# ..For love is surrender You must surrender if you care... #
When there's a big entertainer who comes to the show,
the headliner - in this case, The Carpenters -
would introduce them.
Well, stupidly, Neil Sedaka, the opening act, introduced Tom Jones.
Because of that, I'm fired, he fired Neil Sedaka that night,
and subsequently Neil Sedaka fired me for putting him together with The Carpenters!
In need of a new manager,
The Carpenters turned to impresario Jerry Weintraub.
Jerry's plan was to take the duo in a different direction, with their own television special.
People are always asking why Karen plays the drums.
I can answer that in two words -
why not?!
But Richard still wasn't happy.
Mentally, I wasn't in the mood to be doing these things once we finally got one.
# And we'll have fun, fun, fun Now that daddy took the T-Bird away... #
And, secondly, I didn't want anything with skits, I didn't want canned laughter. I hate that.
Karen, on the other hand, just loved all of this stuff and... so she took to them.
By this point in time, when it came to the specials,
they really should have been Karen specials, because what do you do with me?
I'm a behind-the-scenes guy.
He was so nice about it, Richard was.
It didn't bother him how much screen time I gave her,
because he knew, by that time, that she was the star.
As I was walking to my car in the parking lot after the show,
Mrs Carpenter sidled up to me and said, "Bob, wasn't Richard wonderful?"
I had to stop a minute because...
for MY two cents' worth, that show would be remembered
for Karen Carpenter's vocalising.
# Are we really happy
# With this lonely game we play?
# Looking for the right words to say... #
I think Richard had been "the favourite" or the golden boy
while they were growing up
and, as a result,
she developed these feelings of low self-esteem and self-doubt.
# My funny valentine... #
Despite Karen's insecurities, the shows were a huge success.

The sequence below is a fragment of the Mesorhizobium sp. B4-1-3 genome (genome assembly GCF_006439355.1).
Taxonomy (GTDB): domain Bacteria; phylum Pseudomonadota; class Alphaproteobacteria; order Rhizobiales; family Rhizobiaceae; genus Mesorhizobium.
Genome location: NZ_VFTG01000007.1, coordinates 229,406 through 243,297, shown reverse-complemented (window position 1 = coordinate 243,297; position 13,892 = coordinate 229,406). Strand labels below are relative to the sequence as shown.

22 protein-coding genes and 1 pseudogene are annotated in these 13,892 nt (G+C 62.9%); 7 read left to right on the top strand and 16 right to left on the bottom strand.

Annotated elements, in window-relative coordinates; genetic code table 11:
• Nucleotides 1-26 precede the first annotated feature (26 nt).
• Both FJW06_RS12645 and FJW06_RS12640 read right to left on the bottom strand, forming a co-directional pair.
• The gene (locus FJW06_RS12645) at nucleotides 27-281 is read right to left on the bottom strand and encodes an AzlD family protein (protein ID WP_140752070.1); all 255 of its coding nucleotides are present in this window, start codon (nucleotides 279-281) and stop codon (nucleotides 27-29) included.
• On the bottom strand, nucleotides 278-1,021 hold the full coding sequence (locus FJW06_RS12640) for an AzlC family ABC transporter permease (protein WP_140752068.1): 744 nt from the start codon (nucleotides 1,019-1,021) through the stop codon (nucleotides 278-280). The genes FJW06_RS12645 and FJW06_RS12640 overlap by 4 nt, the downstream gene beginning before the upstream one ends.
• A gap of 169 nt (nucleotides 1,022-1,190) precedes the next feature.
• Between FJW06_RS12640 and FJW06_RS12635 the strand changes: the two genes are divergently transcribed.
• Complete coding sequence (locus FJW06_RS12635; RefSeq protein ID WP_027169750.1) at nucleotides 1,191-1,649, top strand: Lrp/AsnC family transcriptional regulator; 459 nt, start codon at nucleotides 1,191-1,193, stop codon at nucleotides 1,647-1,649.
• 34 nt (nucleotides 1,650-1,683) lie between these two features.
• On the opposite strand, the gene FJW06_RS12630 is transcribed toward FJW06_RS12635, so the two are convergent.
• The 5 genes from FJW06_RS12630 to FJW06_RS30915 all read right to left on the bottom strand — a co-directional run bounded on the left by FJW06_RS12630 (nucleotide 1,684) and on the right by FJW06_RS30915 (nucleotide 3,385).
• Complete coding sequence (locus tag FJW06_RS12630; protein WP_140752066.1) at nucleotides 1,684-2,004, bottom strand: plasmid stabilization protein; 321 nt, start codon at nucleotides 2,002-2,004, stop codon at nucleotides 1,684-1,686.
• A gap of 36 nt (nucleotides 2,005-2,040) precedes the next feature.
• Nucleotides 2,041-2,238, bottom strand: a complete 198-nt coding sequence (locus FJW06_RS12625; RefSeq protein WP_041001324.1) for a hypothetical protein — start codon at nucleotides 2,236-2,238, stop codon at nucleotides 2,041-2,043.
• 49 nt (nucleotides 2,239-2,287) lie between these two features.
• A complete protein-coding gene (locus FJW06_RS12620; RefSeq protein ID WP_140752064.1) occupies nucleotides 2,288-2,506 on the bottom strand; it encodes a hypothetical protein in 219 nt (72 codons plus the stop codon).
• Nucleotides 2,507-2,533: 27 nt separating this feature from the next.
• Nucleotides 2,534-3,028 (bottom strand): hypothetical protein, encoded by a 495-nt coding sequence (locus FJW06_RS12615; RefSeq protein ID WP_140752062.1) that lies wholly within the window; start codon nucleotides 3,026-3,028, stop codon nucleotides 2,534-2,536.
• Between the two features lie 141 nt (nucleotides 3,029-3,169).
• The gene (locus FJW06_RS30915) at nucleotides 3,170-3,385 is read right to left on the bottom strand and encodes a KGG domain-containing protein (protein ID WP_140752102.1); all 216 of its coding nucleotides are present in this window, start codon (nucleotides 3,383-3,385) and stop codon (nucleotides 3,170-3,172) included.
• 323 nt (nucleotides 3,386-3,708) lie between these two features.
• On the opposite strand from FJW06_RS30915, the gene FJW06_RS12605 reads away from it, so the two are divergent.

But, for Richard, the sleeping tablets were causing serious problems.
I was getting to a point I couldn't even sign my name,
I couldn't play the piano worth a damn...
It was do something or die, is what it was.
So, with great support from family and friends,
I went off to a rehab.
January 10th 1979.
- How is he?
- Well, he's coming along. I talked to him last night.
He feels a little better. What actually happened, seriously,
two days before we were going to come over, he caught himself a real nice case of the flu...
I said to her, "Karen, I don't know why all of this has happened and it doesn't much matter.
"But I'm here taking care of my problem -
"it's time you face up to yours."
And I remember saying, "We can go into the '80s the same way we went into the '70s.
"We have our talent, our record know, we can set the world on fire again."
Ignoring Richard's pleas, Karen would not be deterred from her plan to record a solo album.
When she called, she wanted my blessing. "I can't go do this unless I know that you're behind it."
I said, "Other than the fact that I don't think you're well enough to do certainly have my blessing!
"I know this is something you want. Not that it's any of my business,
"but do me one favour - do not do disco!"
Disco was hot. "You are not cut out to do disco. This is not you."
Top New York record producer Phil Ramone took on the challenge of producing Karen's solo album.
It was an interesting challenge.
I did not want to go down the road of having an outside Carpenter producer,
which would be ridiculous for her and for me,
and tackle things that she really was too comfortable in.
# My body keeps changing my mind Keeps changing my heart... #
Well, they played it for the powers that be in A&M.
Both Gerry Moss and Herb Alpert - and Richard - were in the control room.
And it was quite silent... the end of like three or four cuts,
and she's looking at me and I'm ready to bite my nails and I'm not sure what's going on...
It was rather negative, shall we say.
We didn't think it would get a really great reaction and...
we didn't want to have Karen go through that.
It's been reported through the years that I put the stake through it...
or our mother came in and said, "Absolutely not."
It's all poppycock!
It was all up to Karen and she listened to all the people whose opinions she respected